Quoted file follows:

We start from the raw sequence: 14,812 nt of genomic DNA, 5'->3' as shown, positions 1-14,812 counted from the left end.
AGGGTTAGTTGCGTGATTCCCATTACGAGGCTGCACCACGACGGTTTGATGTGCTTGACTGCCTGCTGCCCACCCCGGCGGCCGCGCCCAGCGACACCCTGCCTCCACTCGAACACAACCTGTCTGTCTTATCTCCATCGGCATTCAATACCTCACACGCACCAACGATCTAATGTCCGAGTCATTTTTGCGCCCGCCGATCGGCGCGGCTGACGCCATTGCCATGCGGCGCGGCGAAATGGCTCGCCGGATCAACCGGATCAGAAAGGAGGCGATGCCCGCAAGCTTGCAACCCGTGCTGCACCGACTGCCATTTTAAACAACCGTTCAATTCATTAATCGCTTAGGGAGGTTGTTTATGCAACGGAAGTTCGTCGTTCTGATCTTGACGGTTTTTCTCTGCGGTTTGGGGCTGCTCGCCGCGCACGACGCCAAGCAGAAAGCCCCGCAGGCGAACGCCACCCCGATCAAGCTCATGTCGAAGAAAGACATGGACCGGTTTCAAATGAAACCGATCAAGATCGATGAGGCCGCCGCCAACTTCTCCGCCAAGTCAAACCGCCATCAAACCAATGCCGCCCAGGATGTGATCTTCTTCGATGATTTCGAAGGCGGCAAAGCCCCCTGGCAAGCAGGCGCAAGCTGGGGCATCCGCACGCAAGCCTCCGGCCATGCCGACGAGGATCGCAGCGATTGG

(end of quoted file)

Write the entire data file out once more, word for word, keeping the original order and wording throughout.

We start from the raw sequence: 14,812 nt of genomic DNA, 5'->3' as shown, positions 1-14,812 counted from the left end.
AGGGTTAGTTGCGTGATTCCCATTACGAGGCTGCACCACGACGGTTTGATGTGCTTGACTGCCTGCTGCCCACCCCGGCGGCCGCGCCCAGCGACACCCTGCCTCCACTCGAACACAACCTGTCTGTCTTATCTCCATCGGCATTCAATACCTCACACGCACCAACGATCTAATGTCCGAGTCATTTTTGCGCCCGCCGATCGGCGCGGCTGACGCCATTGCCATGCGGCGCGGCGAAATGGCTCGCCGGATCAACCGGATCAGAAAGGAGGCGATGCCCGCAAGCTTGCAACCCGTGCTGCACCGACTGCCATTTTAAACAACCGTTCAATTCATTAATCGCTTAGGGAGGTTGTTTATGCAACGGAAGTTCGTCGTTCTGATCTTGACGGTTTTTCTCTGCGGTTTGGGGCTGCTCGCCGCGCACGACGCCAAGCAGAAAGCCCCGCAGGCGAACGCCACCCCGATCAAGCTCATGTCGAAGAAAGACATGGACCGGTTTCAAATGAAACCGATCAAGATCGATGAGGCCGCCGCCAACTTCTCCGCCAAGTCAAACCGCCATCAAACCAATGCCGCCCAGGATGTGATCTTCTTCGATGATTTCGAAGGCGGCAAAGCCCCCTGGCAAGCAGGCGCAAGCTGGGGCATCCGCACGCAAGCCTCCGGCCATGCCGACGAGGATCGCAGCGATTGG